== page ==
At the end of the day I’m only one potential customer who happens to have a (free and fairly inconsequential) blog, and my tastes are fairly specific. If this wine bar finds a market, more power to it; I genuinely wish it all the best.

      * Correction: I bumped into a friend last night who had just been to this venue and he said it was nice though he did remark, with a sneer (and independent of anything I said), that it was a “shame about the name and the tiny sign.” I asked about drink prices and he said they were reasonable and he paid less ($8.50 a glass) than I remember any being on the drinks menu submitted with the license application. So I must be rememerbing incorrectly or prices have changed. I’ve corrected that comment.

  2. Fair enough!
    It is a shame there aren’t more venues like this opening anywhere nearby, but maybe,as the public begins to see that small bars don’t spell the end of civilisation as we know it, then the licensing will ease and more will appear.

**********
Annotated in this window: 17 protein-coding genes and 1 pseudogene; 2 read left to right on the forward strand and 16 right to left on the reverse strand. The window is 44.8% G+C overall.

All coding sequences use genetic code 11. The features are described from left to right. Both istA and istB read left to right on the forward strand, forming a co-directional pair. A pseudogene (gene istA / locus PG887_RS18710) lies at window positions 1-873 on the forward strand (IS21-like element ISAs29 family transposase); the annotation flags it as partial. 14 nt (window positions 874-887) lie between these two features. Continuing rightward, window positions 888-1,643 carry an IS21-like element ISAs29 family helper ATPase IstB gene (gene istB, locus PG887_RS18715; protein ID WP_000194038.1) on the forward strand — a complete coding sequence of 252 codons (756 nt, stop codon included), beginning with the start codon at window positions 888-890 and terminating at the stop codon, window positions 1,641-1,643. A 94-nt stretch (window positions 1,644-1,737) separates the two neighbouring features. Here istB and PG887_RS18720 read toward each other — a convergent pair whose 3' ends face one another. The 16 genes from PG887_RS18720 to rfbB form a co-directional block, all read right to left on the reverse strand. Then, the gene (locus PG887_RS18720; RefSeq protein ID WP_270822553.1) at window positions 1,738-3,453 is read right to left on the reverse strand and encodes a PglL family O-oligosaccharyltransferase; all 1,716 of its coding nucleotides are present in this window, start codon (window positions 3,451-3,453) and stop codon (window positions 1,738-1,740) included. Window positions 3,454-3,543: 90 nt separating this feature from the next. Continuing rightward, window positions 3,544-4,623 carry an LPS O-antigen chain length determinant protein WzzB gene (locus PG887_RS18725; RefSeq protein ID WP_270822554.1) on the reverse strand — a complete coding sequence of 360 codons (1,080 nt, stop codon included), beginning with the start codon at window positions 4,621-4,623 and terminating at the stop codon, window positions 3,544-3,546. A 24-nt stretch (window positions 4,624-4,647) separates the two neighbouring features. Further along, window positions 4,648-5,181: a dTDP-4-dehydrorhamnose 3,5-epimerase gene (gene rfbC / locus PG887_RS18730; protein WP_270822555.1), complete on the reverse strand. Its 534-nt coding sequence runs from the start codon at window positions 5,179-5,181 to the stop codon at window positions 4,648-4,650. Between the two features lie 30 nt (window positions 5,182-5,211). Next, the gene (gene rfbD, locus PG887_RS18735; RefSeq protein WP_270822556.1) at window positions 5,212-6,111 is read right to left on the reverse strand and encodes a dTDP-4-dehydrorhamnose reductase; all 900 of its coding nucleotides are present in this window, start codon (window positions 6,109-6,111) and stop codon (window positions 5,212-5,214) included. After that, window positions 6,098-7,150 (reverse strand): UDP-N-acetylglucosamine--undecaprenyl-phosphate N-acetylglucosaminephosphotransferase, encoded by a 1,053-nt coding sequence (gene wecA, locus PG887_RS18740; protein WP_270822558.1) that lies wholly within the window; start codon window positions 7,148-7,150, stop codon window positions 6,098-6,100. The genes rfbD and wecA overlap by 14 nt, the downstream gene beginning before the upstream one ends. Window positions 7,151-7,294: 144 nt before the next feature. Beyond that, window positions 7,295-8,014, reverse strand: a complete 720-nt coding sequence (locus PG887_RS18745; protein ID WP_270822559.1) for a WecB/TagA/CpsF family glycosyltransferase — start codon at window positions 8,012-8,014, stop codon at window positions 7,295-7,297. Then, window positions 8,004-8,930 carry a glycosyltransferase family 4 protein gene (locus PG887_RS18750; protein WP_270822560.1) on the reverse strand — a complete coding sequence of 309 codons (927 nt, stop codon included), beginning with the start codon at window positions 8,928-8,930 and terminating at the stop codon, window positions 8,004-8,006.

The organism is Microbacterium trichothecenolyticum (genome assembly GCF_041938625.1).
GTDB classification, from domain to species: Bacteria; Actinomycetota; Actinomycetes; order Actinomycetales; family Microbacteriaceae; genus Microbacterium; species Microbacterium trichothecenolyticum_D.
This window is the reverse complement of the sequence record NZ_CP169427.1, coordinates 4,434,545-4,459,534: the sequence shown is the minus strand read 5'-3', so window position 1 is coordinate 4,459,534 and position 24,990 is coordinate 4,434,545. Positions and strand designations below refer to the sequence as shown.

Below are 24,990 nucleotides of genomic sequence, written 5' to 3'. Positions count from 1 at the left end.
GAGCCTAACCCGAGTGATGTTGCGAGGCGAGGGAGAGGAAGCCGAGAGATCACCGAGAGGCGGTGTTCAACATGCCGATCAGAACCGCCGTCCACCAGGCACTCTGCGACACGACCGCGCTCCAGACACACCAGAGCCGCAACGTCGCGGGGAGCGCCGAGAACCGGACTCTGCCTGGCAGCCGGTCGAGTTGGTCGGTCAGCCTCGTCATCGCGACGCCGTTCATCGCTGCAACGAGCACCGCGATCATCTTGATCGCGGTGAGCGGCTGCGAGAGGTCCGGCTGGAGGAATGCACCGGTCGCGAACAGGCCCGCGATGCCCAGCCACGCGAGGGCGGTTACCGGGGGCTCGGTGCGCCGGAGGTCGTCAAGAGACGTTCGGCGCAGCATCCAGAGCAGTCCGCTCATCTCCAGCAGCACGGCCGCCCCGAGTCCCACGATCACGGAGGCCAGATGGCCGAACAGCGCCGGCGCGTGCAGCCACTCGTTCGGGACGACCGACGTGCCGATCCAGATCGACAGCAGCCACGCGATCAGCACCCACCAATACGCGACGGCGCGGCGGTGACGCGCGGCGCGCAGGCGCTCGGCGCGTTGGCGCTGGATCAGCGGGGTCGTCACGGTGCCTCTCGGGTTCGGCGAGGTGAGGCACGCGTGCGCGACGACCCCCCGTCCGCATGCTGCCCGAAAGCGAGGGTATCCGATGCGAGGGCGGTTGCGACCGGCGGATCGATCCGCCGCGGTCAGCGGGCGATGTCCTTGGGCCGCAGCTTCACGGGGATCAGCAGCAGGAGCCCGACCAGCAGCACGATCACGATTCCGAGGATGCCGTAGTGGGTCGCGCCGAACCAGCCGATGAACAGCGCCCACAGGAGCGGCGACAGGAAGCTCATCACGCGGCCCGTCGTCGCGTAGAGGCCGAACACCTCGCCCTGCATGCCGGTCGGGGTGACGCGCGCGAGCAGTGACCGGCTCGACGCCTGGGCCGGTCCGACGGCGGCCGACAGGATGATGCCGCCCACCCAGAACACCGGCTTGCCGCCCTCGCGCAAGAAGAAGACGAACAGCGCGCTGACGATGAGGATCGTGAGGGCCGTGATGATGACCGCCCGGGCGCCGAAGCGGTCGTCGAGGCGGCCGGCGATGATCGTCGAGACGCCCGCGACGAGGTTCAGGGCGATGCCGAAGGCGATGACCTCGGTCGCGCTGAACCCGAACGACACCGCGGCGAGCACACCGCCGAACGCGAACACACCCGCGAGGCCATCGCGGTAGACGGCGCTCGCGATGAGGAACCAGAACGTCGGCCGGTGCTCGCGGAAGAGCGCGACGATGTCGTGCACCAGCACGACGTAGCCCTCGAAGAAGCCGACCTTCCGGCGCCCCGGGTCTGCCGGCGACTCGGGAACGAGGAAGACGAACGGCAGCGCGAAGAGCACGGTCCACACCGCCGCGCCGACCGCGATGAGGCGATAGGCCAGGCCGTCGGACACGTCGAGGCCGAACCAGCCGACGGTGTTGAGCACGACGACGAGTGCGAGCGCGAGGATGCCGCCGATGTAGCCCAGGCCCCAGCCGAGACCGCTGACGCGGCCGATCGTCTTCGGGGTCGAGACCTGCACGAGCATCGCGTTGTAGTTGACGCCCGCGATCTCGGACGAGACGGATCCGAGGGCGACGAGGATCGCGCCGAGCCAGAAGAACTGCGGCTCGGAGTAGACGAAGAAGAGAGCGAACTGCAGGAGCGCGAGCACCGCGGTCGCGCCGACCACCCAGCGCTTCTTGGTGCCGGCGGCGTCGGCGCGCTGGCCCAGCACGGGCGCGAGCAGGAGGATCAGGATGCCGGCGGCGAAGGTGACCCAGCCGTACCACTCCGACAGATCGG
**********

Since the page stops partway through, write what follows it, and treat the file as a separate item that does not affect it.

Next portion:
Given that you sounded so excited about the opening, maybe you should give it a try and ignore the unfortunate name?

  3. In regards to the public seeing small bars as the “end of civilisation” (and I couldn’t sympathise with your view more), a friendly word of advice (since I’m guessing you’re the owner/proprietor/investor/manager etc. of the bar).

    I noticed tonight on my way out that there were several cars parked on the south side of Wray Ave approaching the roundabout in the “No Standing” zone. At least one of these was an employee – he was carrying stock in to the bar. Many of the locals I have heard voice opposition to the bar argued that it would cause parking problems etc. It’s a thorny issue on Wray. I personally couldn’t possibly care less about this but there are people around who, lame as it is, will dob you in to the council and get inspectors to ticket your customers/staff if they park in such spaces.

    When the Fiveways building was built, 3 parking bays were deleted and some people still chafe about it. At a precinct meeting, this was a major cause for concern when the application for this wine bar was submitted. Just be careful, hey.

    Also, congrats on your success. Your bar looks packed, and in a climate where it’s tough for small businesses that’s pretty cool to see 🙂